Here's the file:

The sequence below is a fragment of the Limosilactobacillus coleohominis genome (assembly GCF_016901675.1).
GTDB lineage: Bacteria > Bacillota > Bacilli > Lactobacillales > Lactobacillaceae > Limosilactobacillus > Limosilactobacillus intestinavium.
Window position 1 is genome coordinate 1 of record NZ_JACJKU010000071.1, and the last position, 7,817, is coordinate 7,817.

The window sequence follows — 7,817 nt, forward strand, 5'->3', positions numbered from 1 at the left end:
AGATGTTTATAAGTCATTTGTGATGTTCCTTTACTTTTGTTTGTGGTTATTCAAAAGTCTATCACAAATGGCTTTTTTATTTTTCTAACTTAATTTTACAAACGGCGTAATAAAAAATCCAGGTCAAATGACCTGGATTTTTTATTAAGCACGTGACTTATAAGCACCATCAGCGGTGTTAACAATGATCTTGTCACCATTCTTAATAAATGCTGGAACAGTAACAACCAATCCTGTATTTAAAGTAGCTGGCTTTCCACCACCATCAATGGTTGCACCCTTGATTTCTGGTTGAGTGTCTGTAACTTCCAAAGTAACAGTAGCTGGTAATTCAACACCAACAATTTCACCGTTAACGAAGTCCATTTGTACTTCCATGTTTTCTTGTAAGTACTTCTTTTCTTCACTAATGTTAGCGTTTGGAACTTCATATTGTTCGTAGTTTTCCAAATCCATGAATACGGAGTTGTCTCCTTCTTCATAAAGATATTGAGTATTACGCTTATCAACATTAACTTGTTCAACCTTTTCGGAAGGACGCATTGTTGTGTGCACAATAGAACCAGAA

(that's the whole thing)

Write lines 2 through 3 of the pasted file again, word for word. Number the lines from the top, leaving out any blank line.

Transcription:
GTDB lineage: Bacteria > Bacillota > Bacilli > Lactobacillales > Lactobacillaceae > Limosilactobacillus > Limosilactobacillus intestinavium.
Window position 1 is genome coordinate 1 of record NZ_JACJKU010000071.1, and the last position, 7,817, is coordinate 7,817.